• despatching the EGM notice and circular to shareholders in Singapore;
  • conducting the EGM to approve the dual listing and amended M&AA;
  • announcement of share transfer from Singapore to the foreign stock exchange in batches;
  • receipt of approval in principle from the foreign jurisdiction’s stock exchange governing body for prospectus printing;
  • board meeting to approve board listing and other relevant matters;
  • issuance of prospectus and other listing documents;
  • road show and press conference;
  • arrival of first batch of transferred shares from Singapore; and
  • commencement of trading.

Role of Singapore Counsel

The responsibilities of the Singapore counsel in the dual listing process would generally include the following (but please note that this is a non-exhaustive list as each jurisdiction may have its own additional specific requirements):

  • drafting the relevant Singapore law aspects of the prospectus;
  • drafting the EGM circular;
  • drafting various board resolutions for the issuer;
  • reviewing and amending the issuer's M&AA;
  • conducting verification meetings and board meetings;
  • drafting the announcements to be made to SGX; and
  • submitting the draft EGM circular and draft M&AA to SGX for approval;  

Key considerations

Some key considerations which an issuer should bear in mind include the following:

Offering structure considerations

Depending on the requirements of the foreign stock exchange, there may be "lock-up periods" imposed on the controlling shareholders, which restrict their ability to deal freely with their shares.

The Singapore-listed company should also consider the offering structure. Typically, there are two main structures – the issuance of new shares or the sale of existing shares.

Depending on the requirements of the foreign stock exchange, the Singapore-listed company should consider the number of executive directors, non-executive directors and independent non-executive directors as well as the composition of the audit committee, remuneration committee and the nomination committee.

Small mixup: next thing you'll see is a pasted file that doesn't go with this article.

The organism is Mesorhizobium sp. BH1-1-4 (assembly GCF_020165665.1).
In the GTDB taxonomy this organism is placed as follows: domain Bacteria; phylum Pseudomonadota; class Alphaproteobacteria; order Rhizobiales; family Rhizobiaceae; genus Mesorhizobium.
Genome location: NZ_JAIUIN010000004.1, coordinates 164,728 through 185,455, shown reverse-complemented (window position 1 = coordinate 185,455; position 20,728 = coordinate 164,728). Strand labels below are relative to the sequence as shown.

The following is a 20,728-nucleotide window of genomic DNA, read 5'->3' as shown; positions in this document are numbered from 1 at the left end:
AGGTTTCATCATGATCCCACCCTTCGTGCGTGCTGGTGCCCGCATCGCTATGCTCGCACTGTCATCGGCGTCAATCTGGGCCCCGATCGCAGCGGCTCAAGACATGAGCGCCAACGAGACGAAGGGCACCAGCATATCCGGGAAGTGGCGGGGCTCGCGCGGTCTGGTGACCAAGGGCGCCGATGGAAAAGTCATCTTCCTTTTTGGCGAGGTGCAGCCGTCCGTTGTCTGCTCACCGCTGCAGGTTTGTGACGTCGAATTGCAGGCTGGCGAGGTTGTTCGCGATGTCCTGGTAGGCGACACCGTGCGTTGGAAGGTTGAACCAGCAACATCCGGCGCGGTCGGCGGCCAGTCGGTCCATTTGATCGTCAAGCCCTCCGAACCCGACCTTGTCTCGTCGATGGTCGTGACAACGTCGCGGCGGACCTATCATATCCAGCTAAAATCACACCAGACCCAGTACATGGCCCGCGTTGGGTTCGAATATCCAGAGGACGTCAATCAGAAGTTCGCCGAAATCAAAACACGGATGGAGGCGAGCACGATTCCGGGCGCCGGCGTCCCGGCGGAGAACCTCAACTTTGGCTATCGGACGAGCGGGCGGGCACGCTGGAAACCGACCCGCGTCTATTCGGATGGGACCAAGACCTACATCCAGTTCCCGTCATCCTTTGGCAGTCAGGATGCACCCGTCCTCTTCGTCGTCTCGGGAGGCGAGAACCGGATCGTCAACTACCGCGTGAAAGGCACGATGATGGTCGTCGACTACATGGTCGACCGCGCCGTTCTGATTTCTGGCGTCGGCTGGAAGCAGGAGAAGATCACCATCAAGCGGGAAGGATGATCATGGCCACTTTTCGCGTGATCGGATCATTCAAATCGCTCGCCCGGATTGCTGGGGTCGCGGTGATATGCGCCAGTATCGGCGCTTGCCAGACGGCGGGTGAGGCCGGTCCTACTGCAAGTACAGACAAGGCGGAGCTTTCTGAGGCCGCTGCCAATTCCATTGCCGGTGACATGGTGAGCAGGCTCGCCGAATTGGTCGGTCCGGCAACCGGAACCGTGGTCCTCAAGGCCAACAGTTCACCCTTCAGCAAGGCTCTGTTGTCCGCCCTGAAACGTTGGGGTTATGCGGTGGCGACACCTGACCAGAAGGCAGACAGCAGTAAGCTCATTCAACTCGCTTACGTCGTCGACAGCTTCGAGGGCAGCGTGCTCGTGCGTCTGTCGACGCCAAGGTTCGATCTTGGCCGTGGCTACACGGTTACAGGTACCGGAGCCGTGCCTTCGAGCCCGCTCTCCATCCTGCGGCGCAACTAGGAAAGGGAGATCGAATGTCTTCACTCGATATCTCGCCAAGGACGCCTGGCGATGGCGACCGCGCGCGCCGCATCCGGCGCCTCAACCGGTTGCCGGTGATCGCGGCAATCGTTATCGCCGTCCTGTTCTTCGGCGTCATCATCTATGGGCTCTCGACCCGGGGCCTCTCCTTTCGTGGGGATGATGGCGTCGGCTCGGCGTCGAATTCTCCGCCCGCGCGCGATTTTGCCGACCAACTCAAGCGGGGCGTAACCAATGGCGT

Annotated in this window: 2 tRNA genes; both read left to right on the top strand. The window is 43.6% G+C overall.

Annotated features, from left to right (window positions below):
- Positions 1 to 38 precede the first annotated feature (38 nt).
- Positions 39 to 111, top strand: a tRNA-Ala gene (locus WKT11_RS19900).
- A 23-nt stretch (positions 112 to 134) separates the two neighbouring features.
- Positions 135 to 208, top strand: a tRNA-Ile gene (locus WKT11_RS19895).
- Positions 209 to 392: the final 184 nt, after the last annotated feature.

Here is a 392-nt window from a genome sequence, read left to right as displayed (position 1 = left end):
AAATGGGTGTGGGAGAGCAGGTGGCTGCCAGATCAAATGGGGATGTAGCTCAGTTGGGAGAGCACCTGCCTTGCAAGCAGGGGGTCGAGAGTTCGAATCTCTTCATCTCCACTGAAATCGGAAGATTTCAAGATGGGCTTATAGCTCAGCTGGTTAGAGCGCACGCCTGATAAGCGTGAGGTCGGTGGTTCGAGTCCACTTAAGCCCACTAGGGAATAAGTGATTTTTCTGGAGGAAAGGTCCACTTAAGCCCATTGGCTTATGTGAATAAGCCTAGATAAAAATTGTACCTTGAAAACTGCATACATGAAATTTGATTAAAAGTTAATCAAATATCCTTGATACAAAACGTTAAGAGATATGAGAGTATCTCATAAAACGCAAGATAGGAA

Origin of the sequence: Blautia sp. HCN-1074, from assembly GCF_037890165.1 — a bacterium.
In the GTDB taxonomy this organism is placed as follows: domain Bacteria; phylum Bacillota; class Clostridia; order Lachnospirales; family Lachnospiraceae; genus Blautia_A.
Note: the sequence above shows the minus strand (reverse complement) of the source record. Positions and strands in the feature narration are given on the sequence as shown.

Accounting and financial reporting

Depending on the financial criteria of the foreign stock exchange for listing, the Singapore-listed company may have to conduct tests involving its profits, market capitalisation, revenue, cash flow, etc. to assess whether it meets the relevant criteria for listing. It may also have to prepare a profit forecast and a cash flow forecast.

Legal considerations

As mentioned above, the Singapore-listed company has to ensure that its M&AA are amended for compliance with the listing manual of the foreign stock exchange's governing body.

It may have to consider issues such as land title, land use rights and construction rights in addition to the preparation of property valuations.

Where necessary, the Singapore-listed company may have to enlist the help of foreign counsel to provide legal opinions on any legal issues which might arise in a foreign jurisdiction which the issuer has operations in.

Conclusion

More often than not, a Singapore-listed company will tend to reap the benefits of listing its shares on a foreign stock exchange. However, it should take note of the main steps that are involved as well as the key considerations that should be taken into account before it embarks on this corporate exercise.